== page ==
OP: What do you find to be the most rewarding aspect of becoming a published author?
MMCM: The most rewarding part is and will always be the ability Letters has to touch people. It’s crazy because I didn’t think people really read books anymore. But for me, having these girls go and buy my book, and spend their twenty dollars or so on Letters–it’s amazing, that someone believes in things still. People say my book has helped them heal, and that it has touched them, and that they have read and reread the book five or six times. It’s not a long book, but still! That’s the best feeling.
A lot of girls and guys have hit me up, saying I inspired them to write again. It’s so great, because I’ve had people inspire me throughout my life, so it’s kind of like I’m paying it forward. I love showing people that things are possible. When I first saw Jennifer Lopez in a movie, you know, I was like–wow, a Latin girl on screen! I was being represented. It was so powerful. If I can be an inspiration to someone to write, to publish a book, that’s beautiful.
OP: You have an active and vibrant presence on social media. How is your digital presence informed by your life as an author?
I see it as a job, to be honest. I pay close attention to my social media. Two years ago, I just posted about my life a little bit–my outfits, if I went out somewhere exciting, and so on. But after a while, I started posting quotes I liked, and I started to see that [social media] was an outlet to express myself and show what I was working on. I’m still going to write whatever I’m going to write, but it has helped me get to know my readers, my audience. I am always excited when my posts and my poems get more likes than a selfie, because I know they’re touching someone. And I don’t try to be anything I’m not. I’ll post pieces of who I am.
OP: What advice would you offer new authors?
Go with your gut. Don’t write for what you think people want–write your heart. People receive honesty well, unless they’re your ex-boyfriend or girlfriend. Just be honest in your writing, and then publish it. Don’t go to the coffee shop where people are writing scripts and things like that when you’re trying to write something heartfelt; the city noise and the distractions will prevent you. Take that time for yourself. Imagine you’re meditating with your computer, with words. Really listen to your soul, so you can express what it wants to say.
OP: What does the average day look like for you, as a writer?
I make time to write, and obviously I also write whenever I feel something specific move me. I’m constantly thinking of new material, so I’m constantly on my phone. Some people might think I’m texting, but I’m actually writing. Discipline is super important. With acting as well, you want to go to class–you want to make sure you stay on top of your game by auditioning. It’s an entire job just to get the audition, and another job to book it, and then another job afterwards. The same discipline I follow as an actor I bring to my writing. I wake up early every day and try to write something, whether it’s one paragraph or a chapter. Each morning at a given time, I’m writing.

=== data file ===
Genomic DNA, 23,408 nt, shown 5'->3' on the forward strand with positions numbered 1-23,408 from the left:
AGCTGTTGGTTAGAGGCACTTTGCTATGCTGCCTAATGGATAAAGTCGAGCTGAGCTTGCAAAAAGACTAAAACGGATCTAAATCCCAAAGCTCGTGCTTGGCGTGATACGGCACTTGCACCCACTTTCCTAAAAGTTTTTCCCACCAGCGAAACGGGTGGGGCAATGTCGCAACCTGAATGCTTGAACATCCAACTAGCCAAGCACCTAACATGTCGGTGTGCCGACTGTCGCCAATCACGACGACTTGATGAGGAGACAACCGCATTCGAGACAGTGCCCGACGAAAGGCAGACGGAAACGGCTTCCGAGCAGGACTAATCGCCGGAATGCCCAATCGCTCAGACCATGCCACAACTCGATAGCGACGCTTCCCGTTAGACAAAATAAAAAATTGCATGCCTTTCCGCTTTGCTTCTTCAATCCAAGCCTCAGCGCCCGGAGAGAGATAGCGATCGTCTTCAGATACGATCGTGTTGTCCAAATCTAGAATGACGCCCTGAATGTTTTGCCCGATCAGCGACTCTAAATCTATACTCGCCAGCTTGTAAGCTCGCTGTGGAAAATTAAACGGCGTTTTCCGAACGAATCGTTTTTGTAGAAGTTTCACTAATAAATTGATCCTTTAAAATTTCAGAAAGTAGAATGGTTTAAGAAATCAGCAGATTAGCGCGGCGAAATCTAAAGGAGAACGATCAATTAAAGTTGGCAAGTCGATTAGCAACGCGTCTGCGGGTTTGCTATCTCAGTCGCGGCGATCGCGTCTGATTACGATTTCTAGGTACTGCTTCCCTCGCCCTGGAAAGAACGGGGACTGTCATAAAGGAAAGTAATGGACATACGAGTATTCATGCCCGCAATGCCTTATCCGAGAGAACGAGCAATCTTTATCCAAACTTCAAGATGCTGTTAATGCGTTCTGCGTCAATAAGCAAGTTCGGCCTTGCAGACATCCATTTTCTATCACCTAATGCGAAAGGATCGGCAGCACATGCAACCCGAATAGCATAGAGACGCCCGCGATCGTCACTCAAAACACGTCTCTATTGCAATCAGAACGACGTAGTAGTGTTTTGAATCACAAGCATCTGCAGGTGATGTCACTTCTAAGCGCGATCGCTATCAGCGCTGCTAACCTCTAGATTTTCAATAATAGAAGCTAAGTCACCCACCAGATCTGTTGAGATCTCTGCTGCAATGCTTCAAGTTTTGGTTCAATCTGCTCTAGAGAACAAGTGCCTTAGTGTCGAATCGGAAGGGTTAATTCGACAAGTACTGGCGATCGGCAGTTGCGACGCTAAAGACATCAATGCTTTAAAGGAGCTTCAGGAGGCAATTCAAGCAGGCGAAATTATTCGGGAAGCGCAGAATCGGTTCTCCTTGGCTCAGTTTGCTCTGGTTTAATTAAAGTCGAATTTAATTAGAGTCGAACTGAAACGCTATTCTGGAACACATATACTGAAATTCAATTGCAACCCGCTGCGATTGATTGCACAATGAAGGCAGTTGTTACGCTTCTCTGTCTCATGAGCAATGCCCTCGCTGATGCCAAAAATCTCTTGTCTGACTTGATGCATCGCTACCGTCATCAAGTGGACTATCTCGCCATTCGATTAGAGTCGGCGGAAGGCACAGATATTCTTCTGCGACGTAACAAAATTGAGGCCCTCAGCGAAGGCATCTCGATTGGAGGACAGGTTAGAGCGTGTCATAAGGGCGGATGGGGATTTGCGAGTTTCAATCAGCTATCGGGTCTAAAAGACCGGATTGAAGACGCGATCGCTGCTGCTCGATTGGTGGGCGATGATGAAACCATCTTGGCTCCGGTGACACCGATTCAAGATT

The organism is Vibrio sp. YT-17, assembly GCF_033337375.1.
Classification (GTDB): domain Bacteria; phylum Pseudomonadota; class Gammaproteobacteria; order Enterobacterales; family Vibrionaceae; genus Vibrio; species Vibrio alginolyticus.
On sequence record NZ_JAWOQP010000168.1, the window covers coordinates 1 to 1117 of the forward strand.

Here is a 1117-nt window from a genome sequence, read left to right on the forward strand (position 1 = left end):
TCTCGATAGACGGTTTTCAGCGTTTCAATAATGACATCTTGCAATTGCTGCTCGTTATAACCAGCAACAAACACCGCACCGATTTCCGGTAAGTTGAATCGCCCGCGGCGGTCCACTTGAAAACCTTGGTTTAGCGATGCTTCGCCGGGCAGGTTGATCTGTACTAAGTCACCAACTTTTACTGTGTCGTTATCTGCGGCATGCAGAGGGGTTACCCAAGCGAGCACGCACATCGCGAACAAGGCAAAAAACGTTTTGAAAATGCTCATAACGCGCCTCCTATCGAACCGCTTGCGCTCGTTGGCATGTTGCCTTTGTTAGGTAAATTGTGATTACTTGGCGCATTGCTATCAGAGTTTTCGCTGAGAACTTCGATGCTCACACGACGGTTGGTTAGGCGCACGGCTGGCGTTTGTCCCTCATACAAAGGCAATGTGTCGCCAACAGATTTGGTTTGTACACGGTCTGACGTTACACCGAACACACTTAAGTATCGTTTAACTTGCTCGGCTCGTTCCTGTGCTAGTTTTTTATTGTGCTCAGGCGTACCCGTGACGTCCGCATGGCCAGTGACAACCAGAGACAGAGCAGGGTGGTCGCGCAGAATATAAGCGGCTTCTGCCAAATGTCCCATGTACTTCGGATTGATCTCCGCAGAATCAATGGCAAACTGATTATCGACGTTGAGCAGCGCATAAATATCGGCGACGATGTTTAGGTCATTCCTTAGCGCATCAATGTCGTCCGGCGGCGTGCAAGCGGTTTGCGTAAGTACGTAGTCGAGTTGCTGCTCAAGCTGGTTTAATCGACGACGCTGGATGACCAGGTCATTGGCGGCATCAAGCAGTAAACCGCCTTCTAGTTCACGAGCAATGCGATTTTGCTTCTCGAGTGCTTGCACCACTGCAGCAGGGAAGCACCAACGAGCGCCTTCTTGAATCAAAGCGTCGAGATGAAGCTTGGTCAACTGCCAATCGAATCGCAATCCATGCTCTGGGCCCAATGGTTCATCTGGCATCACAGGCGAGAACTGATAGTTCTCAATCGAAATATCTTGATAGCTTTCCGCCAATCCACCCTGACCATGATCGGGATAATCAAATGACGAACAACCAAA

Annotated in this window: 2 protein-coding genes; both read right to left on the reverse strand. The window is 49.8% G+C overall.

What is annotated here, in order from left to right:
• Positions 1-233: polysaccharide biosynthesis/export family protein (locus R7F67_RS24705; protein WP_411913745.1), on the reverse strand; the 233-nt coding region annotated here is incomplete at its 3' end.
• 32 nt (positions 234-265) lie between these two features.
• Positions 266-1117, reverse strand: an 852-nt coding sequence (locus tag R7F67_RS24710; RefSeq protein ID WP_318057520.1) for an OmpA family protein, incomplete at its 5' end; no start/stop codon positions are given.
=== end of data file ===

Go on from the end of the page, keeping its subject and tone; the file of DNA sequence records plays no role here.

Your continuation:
OP: Can we look forward to more of your work?
I’m currently writing the sequel to Letters, which for now I’m titling Eighteen Inches. It deals with decisions between the heart and the brain. It’s a bit more…decadent. Still very honest, and very real. After Letters, which deals with a lot of loss, this book has an open-your-eyes, je ne sais quoi flavor. What happens after loss? We fall in love again. We learn self-love, and become stronger.
Mirtha Michelle Castron Mármol’s brutal–but loving–honesty has touched many readers, indeed. Her book, which was published through Outskirts Press in June of 2014, has rapidly risen in sales, particularly through digital retailers like Amazon, Barnes & Noble, Apple’s iBook store, and the Outskirts Press Direct bookstore. She is known for her roles in the “Fast & Furious” franchise and the upcoming film, “AWOL-72,” and she keeps her fans and readers up to date on her activities through Facebook, Twitter, Tumblr, and Instagram. Check out her hashtag, #MMCM, to learn more about her work.
You may not already be a social media expert like Mirtha, but Outskirts Press is here to help! Consult with one of our Personal Marketing Assistants, or go social with the Author Platform Set-Up Through Social Media. We make it easy to sell your book through Amazon, Barnes & Noble, and Apple’s iBook store. When it comes to creating a digital platform or any other Marketing options, we’ve got you covered.